Other authors of the ICU study included Edward Siew, MD, and Lorranie B. Ware, MD (also of Vanderbilt University). The study was supported by NIH Grant UO1 HL081332 National Heart, Lung and Blood Institute, K24 DK62849 from the National Institute of Diabetes, Digestive and Kidney Diseases and Clinical Translational Science Award 1UL-1RR024975 from the National Center for Research Resources. E. Siew was partially supported by the National Kidney Foundation Research Fellowship Award and the Vanderbilt Mentored Clinical Research Scholar Program 5KL2 RR024977-02.

Other authors of the HIV study included Thomas Nickolas, MD, and Neal Paragas, MD (also of Columbia University); Christina Wyatt, MD, and Paul Klotman, MD (The Mount Sinai School of Medicine, New York); and Landino Allegri, MD (University of Parma, Italy). The co-authors report no disclosures. The study was supported by grants from the Emerald Foundation, the March of Dimes and the NIDDK (Grants DK-55388 and DK-58872) to J. Barasch. Columbia University and Cincinnati Children's have received licensing fees from Biosite and Abbott Diagnostics. The collection of patient specimens was supported by NIH grants R24MH59724 and U01MH083501 (The Manhattan HIV Brain Bank), P01DK56492, and by the Clinical Research Center of the Mount Sinai School of Medicine (M01-RR-00071).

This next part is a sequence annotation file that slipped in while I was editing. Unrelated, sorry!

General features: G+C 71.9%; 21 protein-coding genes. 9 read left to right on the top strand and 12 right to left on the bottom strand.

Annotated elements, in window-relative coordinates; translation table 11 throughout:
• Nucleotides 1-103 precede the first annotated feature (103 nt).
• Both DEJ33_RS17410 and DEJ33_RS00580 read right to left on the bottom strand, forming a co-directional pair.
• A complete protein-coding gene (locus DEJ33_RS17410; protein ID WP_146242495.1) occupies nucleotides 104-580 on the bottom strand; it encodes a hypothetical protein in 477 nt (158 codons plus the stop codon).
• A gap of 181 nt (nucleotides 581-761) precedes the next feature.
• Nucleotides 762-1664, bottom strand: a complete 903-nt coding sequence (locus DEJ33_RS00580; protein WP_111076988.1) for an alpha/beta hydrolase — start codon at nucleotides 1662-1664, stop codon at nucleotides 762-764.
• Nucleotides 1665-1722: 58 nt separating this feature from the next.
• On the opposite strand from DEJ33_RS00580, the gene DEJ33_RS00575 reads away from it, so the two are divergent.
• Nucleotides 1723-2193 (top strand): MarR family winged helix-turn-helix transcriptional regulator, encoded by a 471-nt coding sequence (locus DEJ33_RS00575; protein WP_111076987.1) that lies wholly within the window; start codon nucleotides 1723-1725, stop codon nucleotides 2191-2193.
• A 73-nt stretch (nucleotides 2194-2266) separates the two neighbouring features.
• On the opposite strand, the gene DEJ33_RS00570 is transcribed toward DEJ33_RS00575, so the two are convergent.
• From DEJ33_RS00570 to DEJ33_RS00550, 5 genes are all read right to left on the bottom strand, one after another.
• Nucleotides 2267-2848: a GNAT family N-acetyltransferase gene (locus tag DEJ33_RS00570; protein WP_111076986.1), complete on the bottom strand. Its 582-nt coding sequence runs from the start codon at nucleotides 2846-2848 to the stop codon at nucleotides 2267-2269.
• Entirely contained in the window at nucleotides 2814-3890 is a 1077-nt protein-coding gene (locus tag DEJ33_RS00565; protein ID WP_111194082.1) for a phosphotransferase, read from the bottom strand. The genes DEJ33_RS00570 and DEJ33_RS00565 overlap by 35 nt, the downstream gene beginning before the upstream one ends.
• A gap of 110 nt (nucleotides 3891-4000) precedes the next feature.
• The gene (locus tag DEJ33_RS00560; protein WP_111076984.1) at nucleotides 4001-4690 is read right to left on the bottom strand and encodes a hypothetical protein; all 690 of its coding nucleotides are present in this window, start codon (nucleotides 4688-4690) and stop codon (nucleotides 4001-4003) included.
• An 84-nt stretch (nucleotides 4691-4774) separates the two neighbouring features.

The studies will appear online at http://jasn.asnjournals.org/ on July 23, 2009. Dr. Barasch's study is entitled, "Urinary NGAL Marks Cystic Disease in HIV-Associated Nephropathy," doi 10.1681/ASN.2009010065. Dr. Ikizler's study is entitled, "Urine Neutrophil Gelatinase-Associated Lipocalin Moderately Predicts Acute Kidney Injury in Critically Ill Adults," doi 10.1681/ASN.2008070673.

The American Society of Nephrology (ASN) does not offer medical advice. All content in ASN publications is for informational purposes only, and is not intended to cover all possible uses, directions, precautions, drug interactions, or adverse effects. This content should not be used during a medical emergency or for the diagnosis or treatment of any medical condition. Please consult your doctor or other qualified health care provider if you have any questions about a medical condition, or before taking any drug, changing your diet or commencing or discontinuing any course of treatment. Do not ignore or delay obtaining professional medical advice because of information accessed through ASN. Call 911 or your doctor for all medical emergencies.